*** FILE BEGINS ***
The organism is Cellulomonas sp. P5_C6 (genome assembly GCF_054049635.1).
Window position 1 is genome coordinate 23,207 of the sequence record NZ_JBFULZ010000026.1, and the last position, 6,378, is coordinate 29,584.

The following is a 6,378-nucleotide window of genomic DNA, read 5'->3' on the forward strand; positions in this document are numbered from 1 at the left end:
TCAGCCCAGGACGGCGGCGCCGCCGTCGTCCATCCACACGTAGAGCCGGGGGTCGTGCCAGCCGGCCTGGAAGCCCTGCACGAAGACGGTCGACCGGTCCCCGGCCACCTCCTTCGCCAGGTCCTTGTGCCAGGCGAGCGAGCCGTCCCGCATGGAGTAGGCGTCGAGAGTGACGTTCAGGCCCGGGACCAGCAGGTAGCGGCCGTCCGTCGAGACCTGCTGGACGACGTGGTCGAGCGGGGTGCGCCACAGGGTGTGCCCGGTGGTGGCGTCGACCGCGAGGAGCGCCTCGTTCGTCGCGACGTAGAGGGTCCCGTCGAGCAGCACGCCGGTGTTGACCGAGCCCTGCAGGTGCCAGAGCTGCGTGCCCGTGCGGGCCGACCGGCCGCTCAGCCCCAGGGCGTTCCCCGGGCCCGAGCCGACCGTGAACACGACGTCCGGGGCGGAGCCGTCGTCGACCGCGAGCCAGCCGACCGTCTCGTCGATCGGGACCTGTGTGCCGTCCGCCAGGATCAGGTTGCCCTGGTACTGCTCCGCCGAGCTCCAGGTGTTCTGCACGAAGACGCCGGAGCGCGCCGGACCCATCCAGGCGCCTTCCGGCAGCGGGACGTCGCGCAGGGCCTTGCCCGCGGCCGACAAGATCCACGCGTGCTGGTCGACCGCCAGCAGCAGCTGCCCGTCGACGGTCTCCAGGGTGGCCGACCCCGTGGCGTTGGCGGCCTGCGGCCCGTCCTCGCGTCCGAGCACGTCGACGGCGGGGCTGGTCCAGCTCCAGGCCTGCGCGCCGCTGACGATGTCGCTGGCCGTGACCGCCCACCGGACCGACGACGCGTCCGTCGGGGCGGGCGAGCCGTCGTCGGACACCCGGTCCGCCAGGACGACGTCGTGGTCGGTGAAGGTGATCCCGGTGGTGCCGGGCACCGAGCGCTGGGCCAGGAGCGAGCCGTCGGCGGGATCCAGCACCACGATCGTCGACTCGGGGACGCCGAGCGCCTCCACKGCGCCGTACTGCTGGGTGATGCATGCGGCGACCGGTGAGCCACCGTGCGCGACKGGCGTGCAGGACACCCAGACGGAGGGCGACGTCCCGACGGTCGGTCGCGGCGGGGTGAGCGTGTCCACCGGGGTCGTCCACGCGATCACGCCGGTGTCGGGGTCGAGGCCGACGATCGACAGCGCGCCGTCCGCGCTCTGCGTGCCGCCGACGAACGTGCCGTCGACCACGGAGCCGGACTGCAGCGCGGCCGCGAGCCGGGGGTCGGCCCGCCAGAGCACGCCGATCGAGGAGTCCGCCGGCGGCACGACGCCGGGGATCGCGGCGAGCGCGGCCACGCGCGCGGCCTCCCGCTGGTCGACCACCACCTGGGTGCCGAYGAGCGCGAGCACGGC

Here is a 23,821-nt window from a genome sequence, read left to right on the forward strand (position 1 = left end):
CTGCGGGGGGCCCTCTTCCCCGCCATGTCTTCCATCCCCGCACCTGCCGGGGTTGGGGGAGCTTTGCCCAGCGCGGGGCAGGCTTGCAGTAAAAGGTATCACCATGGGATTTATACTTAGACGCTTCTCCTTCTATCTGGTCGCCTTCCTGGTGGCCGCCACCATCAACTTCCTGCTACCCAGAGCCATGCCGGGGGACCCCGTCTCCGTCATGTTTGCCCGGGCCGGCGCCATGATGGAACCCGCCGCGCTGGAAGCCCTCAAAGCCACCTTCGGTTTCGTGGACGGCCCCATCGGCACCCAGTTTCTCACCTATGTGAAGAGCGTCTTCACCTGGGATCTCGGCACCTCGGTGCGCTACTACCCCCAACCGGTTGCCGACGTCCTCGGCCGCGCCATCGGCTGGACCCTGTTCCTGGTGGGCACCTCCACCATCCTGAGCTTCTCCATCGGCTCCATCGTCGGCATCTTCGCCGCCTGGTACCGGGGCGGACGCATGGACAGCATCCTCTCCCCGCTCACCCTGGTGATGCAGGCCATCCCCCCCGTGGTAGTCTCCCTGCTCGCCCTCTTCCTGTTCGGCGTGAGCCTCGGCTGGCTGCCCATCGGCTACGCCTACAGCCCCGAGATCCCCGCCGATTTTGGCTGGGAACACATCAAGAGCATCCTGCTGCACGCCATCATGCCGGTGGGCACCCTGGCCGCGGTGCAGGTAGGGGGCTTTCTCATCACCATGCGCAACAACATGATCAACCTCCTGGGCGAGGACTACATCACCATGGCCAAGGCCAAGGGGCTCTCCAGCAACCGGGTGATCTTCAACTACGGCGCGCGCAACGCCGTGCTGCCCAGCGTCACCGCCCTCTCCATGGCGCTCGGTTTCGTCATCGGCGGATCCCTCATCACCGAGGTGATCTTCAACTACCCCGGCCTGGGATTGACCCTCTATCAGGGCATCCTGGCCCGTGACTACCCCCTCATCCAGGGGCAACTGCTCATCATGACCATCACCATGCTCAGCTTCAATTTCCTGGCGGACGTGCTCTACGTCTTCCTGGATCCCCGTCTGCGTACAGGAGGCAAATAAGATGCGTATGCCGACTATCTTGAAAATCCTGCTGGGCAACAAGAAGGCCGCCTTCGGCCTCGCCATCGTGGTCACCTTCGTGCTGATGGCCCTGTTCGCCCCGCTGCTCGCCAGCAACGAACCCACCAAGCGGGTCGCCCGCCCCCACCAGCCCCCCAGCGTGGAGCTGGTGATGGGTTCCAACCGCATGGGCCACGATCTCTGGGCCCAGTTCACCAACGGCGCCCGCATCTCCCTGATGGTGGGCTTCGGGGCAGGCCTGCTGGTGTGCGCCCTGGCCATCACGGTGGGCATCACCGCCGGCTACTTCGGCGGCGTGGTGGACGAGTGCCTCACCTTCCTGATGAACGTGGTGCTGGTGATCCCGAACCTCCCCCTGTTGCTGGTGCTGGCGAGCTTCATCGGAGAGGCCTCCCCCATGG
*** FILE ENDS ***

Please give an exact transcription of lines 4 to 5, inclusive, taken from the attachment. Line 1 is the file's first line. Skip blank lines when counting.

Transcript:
TCAGCCCAGGACGGCGGCGCCGCCGTCGTCCATCCACACGTAGAGCCGGGGGTCGTGCCAGCCGGCCTGGAAGCCCTGCACGAAGACGGTCGACCGGTCCCCGGCCACCTCCTTCGCCAGGTCCTTGTGCCAGGCGAGCGAGCCGTCCCGCATGGAGTAGGCGTCGAGAGTGACGTTCAGGCCCGGGACCAGCAGGTAGCGGCCGTCCGTCGAGACCTGCTGGACGACGTGGTCGAGCGGGGTGCGCCACAGGGTGTGCCCGGTGGTGGCGTCGACCGCGAGGAGCGCCTCGTTCGTCGCGACGTAGAGGGTCCCGTCGAGCAGCACGCCGGTGTTGACCGAGCCCTGCAGGTGCCAGAGCTGCGTGCCCGTGCGGGCCGACCGGCCGCTCAGCCCCAGGGCGTTCCCCGGGCCCGAGCCGACCGTGAACACGACGTCCGGGGCGGAGCCGTCGTCGACCGCGAGCCAGCCGACCGTCTCGTCGATCGGGACCTGTGTGCCGTCCGCCAGGATCAGGTTGCCCTGGTACTGCTCCGCCGAGCTCCAGGTGTTCTGCACGAAGACGCCGGAGCGCGCCGGACCCATCCAGGCGCCTTCCGGCAGCGGGACGTCGCGCAGGGCCTTGCCCGCGGCCGACAAGATCCACGCGTGCTGGTCGACCGCCAGCAGCAGCTGCCCGTCGACGGTCTCCAGGGTGGCCGACCCCGTGGCGTTGGCGGCCTGCGGCCCGTCCTCGCGTCCGAGCACGTCGACGGCGGGGCTGGTCCAGCTCCAGGCCTGCGCGCCGCTGACGATGTCGCTGGCCGTGACCGCCCACCGGACCGACGACGCGTCCGTCGGGGCGGGCGAGCCGTCGTCGGACACCCGGTCCGCCAGGACGACGTCGTGGTCGGTGAAGGTGATCCCGGTGGTGCCGGGCACCGAGCGCTGGGCCAGGAGCGAGCCGTCGGCGGGATCCAGCACCACGATCGTCGACTCGGGGACGCCGAGCGCCTCCACKGCGCCGTACTGCTGGGTGATGCATGCGGCGACCGGTGAGCCACCGTGCGCGACKGGCGTGCAGGACACCCAGACGGAGGGCGACGTCCCGACGGTCGGTCGCGGCGGGGTGAGCGTGTCCACCGGGGTCGTCCACGCGATCACGCCGGTGTCGGGGTCGAGGCCGACGATCGACAGCGCGCCGTCCGCGCTCTGCGTGCCGCCGACGAACGTGCCGTCGACCACGGAGCCGGACTGCAGCGCGGCCGCGAGCCGGGGGTCGGCCCGCCAGAGCACGCCGATCGAGGAGTCCGCCGGCGGCACGACGCCGGGGATCGCGGCGAGCGCGGCCACGCGCGCGGCCTCCCGCTGGTCGACCACCACCTGGGTGCCGAYGAGCGCGAGCACGGC

Here is a 23,821-nt window from a genome sequence, read left to right on the forward strand (position 1 = left end):